One more point for your consideration.  Many students, for various reasons, wish to write their dissertation at some place remote from Boston University.  Although we realize that some students may have no choice (for example, international students who must return to their home countries for family, legal or financial reasons), we want to point out that writing a dissertation remotely is extremely difficult.  In the majority of cases in our experience, the dissertation is likely never to be finished.  We would like to discourage you from this course of action. If you must write your dissertation from a remote site, please realize that it will take longer than the suggested time frame given below.  Moreover, you may be required to return for meetings before the final hearing.

3.  Realistic timelines vs. administrative deadlines

The Graduate School provides a list of deadlines for filing the dissertation, from the initial proposal hearing to the final deadline for submission of the finished dissertation.  These deadlines, however, are administrative deadlines only.  They are not meant to serve as realistic working deadlines.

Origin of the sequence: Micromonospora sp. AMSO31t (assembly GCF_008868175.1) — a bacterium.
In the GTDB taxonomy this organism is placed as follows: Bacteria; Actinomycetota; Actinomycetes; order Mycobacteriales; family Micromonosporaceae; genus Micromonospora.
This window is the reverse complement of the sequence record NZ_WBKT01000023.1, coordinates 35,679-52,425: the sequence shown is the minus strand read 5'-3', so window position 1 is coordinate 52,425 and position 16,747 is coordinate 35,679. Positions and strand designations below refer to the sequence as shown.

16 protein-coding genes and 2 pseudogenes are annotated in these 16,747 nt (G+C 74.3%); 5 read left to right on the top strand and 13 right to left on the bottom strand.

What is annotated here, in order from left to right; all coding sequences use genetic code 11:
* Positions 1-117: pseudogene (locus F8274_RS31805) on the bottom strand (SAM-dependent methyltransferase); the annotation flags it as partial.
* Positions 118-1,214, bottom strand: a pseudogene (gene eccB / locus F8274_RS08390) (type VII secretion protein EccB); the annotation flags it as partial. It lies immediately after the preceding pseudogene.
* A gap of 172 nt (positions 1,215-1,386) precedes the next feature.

In the table below we provide, for each step in the process, both the official deadline and a realistic target date.  Below we’ll justify our proposed dates in the table by working through a typical dissertation scenario in reverse, starting with the point at which you would hand in the finished dissertation, and working backwards.  In this manner, we hope to show why the dates given below are realistic.

The following time frame is calibrated from commencement.  If you wish to graduate in May 2004, for example, simply count back from that month using the table below to see when you should begin.

Steps in dissertation process Realistic time frame

Official GRS Deadline

(dates given are approximate, and assume a May graduation )

Submit first draft of dissertation prospectus to first reader 22 months before commencement
Submit final draft of dissertation prospectus to first and second readers (and ideally third reader)

Clear project with ethics board(s)

20 months before commencement
Hold prospectus hearing and submit approved dissertation prospectus to GRS 18 months before commencement approx. 7 months before final oral exam

October 1

Gather data

Process and analyze data

Literature review

18 to 12 months before commencement (add 6 months if no pilot work has been done)
Begin submitting drafts of individual chapters to first reader, one by one twelve months before commencement